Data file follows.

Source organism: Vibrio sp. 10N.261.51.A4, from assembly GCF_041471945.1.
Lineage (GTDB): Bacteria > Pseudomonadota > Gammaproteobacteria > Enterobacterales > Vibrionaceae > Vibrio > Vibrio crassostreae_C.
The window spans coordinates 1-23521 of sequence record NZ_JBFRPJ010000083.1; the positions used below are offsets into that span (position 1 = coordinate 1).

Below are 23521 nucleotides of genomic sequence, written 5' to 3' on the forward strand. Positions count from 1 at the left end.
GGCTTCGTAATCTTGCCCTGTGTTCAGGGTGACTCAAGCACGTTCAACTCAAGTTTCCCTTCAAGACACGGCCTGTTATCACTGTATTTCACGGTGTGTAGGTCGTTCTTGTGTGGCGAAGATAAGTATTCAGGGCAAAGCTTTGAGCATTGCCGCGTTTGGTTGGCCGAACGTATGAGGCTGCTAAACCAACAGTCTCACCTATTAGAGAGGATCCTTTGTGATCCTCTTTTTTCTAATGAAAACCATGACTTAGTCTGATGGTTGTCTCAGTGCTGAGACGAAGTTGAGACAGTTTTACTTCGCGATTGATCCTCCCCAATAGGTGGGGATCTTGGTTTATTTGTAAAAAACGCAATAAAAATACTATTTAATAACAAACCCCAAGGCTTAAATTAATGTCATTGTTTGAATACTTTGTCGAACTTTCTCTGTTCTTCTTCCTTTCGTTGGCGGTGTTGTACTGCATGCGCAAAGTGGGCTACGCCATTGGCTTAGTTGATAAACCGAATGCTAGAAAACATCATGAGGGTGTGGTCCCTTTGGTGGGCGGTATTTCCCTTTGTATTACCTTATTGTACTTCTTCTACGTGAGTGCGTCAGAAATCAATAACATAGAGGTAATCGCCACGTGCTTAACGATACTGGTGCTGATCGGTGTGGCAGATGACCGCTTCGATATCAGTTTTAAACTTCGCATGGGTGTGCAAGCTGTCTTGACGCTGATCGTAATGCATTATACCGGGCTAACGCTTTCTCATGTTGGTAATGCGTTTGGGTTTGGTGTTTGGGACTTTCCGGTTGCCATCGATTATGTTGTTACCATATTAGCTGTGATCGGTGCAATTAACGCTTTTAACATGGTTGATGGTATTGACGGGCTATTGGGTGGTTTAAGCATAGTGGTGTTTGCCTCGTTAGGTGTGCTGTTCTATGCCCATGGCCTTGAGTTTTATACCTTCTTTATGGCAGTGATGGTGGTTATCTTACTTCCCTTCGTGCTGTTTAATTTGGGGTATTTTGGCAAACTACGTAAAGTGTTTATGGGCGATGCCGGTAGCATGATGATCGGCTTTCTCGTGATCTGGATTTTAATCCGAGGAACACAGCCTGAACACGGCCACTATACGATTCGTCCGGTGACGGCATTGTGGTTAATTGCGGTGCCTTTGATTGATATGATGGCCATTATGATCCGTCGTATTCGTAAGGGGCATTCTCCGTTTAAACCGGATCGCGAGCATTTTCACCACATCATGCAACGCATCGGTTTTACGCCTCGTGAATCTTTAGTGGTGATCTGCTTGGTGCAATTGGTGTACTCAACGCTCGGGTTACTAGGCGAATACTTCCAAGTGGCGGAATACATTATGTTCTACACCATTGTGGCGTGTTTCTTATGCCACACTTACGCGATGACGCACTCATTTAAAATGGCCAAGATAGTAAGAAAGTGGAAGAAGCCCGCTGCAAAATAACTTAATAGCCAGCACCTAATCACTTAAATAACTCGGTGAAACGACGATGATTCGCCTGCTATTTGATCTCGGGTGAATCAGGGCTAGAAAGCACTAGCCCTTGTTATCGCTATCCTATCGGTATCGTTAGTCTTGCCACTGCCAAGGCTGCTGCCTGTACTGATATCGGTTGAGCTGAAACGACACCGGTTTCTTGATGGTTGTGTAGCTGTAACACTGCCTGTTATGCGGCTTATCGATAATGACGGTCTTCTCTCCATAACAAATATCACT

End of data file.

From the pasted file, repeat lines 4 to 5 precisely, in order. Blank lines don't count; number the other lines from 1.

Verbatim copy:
Below are 23521 nucleotides of genomic sequence, written 5' to 3' on the forward strand. Positions count from 1 at the left end.
GGCTTCGTAATCTTGCCCTGTGTTCAGGGTGACTCAAGCACGTTCAACTCAAGTTTCCCTTCAAGACACGGCCTGTTATCACTGTATTTCACGGTGTGTAGGTCGTTCTTGTGTGGCGAAGATAAGTATTCAGGGCAAAGCTTTGAGCATTGCCGCGTTTGGTTGGCCGAACGTATGAGGCTGCTAAACCAACAGTCTCACCTATTAGAGAGGATCCTTTGTGATCCTCTTTTTTCTAATGAAAACCATGACTTAGTCTGATGGTTGTCTCAGTGCTGAGACGAAGTTGAGACAGTTTTACTTCGCGATTGATCCTCCCCAATAGGTGGGGATCTTGGTTTATTTGTAAAAAACGCAATAAAAATACTATTTAATAACAAACCCCAAGGCTTAAATTAATGTCATTGTTTGAATACTTTGTCGAACTTTCTCTGTTCTTCTTCCTTTCGTTGGCGGTGTTGTACTGCATGCGCAAAGTGGGCTACGCCATTGGCTTAGTTGATAAACCGAATGCTAGAAAACATCATGAGGGTGTGGTCCCTTTGGTGGGCGGTATTTCCCTTTGTATTACCTTATTGTACTTCTTCTACGTGAGTGCGTCAGAAATCAATAACATAGAGGTAATCGCCACGTGCTTAACGATACTGGTGCTGATCGGTGTGGCAGATGACCGCTTCGATATCAGTTTTAAACTTCGCATGGGTGTGCAAGCTGTCTTGACGCTGATCGTAATGCATTATACCGGGCTAACGCTTTCTCATGTTGGTAATGCGTTTGGGTTTGGTGTTTGGGACTTTCCGGTTGCCATCGATTATGTTGTTACCATATTAGCTGTGATCGGTGCAATTAACGCTTTTAACATGGTTGATGGTATTGACGGGCTATTGGGTGGTTTAAGCATAGTGGTGTTTGCCTCGTTAGGTGTGCTGTTCTATGCCCATGGCCTTGAGTTTTATACCTTCTTTATGGCAGTGATGGTGGTTATCTTACTTCCCTTCGTGCTGTTTAATTTGGGGTATTTTGGCAAACTACGTAAAGTGTTTATGGGCGATGCCGGTAGCATGATGATCGGCTTTCTCGTGATCTGGATTTTAATCCGAGGAACACAGCCTGAACACGGCCACTATACGATTCGTCCGGTGACGGCATTGTGGTTAATTGCGGTGCCTTTGATTGATATGATGGCCATTATGATCCGTCGTATTCGTAAGGGGCATTCTCCGTTTAAACCGGATCGCGAGCATTTTCACCACATCATGCAACGCATCGGTTTTACGCCTCGTGAATCTTTAGTGGTGATCTGCTTGGTGCAATTGGTGTACTCAACGCTCGGGTTACTAGGCGAATACTTCCAAGTGGCGGAATACATTATGTTCTACACCATTGTGGCGTGTTTCTTATGCCACACTTACGCGATGACGCACTCATTTAAAATGGCCAAGATAGTAAGAAAGTGGAAGAAGCCCGCTGCAAAATAACTTAATAGCCAGCACCTAATCACTTAAATAACTCGGTGAAACGACGATGATTCGCCTGCTATTTGATCTCGGGTGAATCAGGGCTAGAAAGCACTAGCCCTTGTTATCGCTATCCTATCGGTATCGTTAGTCTTGCCACTGCCAAGGCTGCTGCCTGTACTGATATCGGTTGAGCTGAAACGACACCGGTTTCTTGATGGTTGTGTAGCTGTAACACTGCCTGTTATGCGGCTTATCGATAATGACGGTCTTCTCTCCATAACAAATATCACT